Did you know that since 2013 West Elm has had a program called LOCAL where they partner with local artisans and makers to feature their products in their stores?
At first, looking at their website, it would seem that this is for selling your goods wholesale to West Elm, and you'd be correct.
But what isn't advertised is the fact that each West Elm shop also supports its local community through in-store events. And you don't have to be a corporate level LOCAL to get in on this action.
Pop-up shops within West Elm stores are a bit more flexible than becoming a wholesaler. The businesses tend to be smaller and the diversity of what can be sold is greater. (From my experience it's very hard to sell art wholesale to West Elm because they already get so much of their art prints from the Minted x West Elm partnership.)
West Elm, in particular, doesn't charge rent, nor do they take a cut of the proceeds of their pop-up retailers, which is great.
Since there doesn't seem to be a lot of info on the West Elm site about one-off pop-up shop opportunities and how to reach out to the correct people, here's my best advice, and how I got started:
I WENT IN TO MY LOCAL STORE AND ASKED.
That's it. No, not totally.
I made sure I looked presentable, I had some business cards and pictures of my work. I practiced what I was going to say over and over again so that it sounded polished but not overly rehearsed.
Then I went in and asked to speak with the store manager. I explained that I was a local painter living in the neighborhood and that I had seen the shop support makers by hosting in-store pop-up shops from time to time. I asked how one might go about being considered for an in-store pop-up.
I was lucky the day I went in. The manager was very friendly, took my business card, gave me his and asked me to send him an email with my website, images and more information.
Which of course, I promptly went home and did, thanking him for his time in the store.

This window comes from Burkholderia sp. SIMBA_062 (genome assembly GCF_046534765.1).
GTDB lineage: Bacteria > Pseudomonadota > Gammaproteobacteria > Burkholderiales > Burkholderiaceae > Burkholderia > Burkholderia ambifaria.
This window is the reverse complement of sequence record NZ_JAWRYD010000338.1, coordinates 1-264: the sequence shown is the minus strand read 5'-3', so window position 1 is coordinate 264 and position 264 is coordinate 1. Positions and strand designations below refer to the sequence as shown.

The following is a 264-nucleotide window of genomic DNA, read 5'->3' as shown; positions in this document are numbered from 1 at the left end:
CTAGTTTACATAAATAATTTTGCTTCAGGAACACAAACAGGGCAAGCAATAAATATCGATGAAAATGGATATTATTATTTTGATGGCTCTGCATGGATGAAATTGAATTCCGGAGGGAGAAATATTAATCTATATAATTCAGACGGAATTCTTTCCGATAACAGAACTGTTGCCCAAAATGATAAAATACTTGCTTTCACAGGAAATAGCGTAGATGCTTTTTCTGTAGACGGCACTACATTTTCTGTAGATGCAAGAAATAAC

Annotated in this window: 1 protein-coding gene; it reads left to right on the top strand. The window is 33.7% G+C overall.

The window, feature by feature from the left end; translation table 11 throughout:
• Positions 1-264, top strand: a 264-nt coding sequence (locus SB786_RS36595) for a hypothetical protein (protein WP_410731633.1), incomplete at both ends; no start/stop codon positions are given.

Excitingly, his email back go me included a list of dates they were available to have me!
It was lovely and elegant.
Since then, I've had four pop-up shops within that West Elm: three were "solo" pop-ups where I was the only vendor (I usually follow up every few months with the manager to schedule the next one), and one was a group pop-up for the store's Harvest Fest, to which I was invited to participate.
In this same time period, there have probably been about three store managers, so staying consistently in touch is a must so that you are always up to date about the correct points of contact.
I have heard that (but never approached) Pottery Barn Kids and Nordstrom will also host pop-ups (although it looks like Nordstrom's "Pop-Ins" are mostly for larger brands).
So here are my top takeaways for hosting an in-store pop-up at a retailer:
1. Keep your ear to the ground about potential opportunities (or create new opportunities for yourself with local stores that serve a similar demographic to yours).
2. Get up the nerve to ask in person. The worst they can say is no or we don't do that. If the correct contact person isn't there, get their information in addition to leaving your own so that you can follow up.
3. Be respectful, polite, and thankful. Instead of asking how you can get a pop-up shop, ask what the process is to become a partner. Show that you respect their time and processes and aren't looking for a quick yes, but that you're willing to do whatever work necessary. If you are accepted, give them all the love on social media, send them a thank you, and perhaps bring the manager a treat or small token of appreciation on the day.
4. Follow up and be persistent. I approached a local coffee shop in early 2016 about hanging my art there. The owner said it wasn't a good time, but I followed up six months later with new work (still not a good time), and then again six months after that. And then it happened to be great time! So you never know, but staying on someone's radar is necessary.
5. When you're there, be friendly and outgoing. I know it's hard to stay bubbly all day long talking to strangers, especially if you typically work alone. But you need to be a good guest in their shop and engage with their customers, or else why would the store waste valuable real estate on you again in the future?
Sadly, there's not a singular process to master, but hopefully these steps will open an opportunity or two for you!
As always, let me know if you have any questions!
PS West Elm has an awesome blog series for makers with lots of helpful entrepreneurial advice.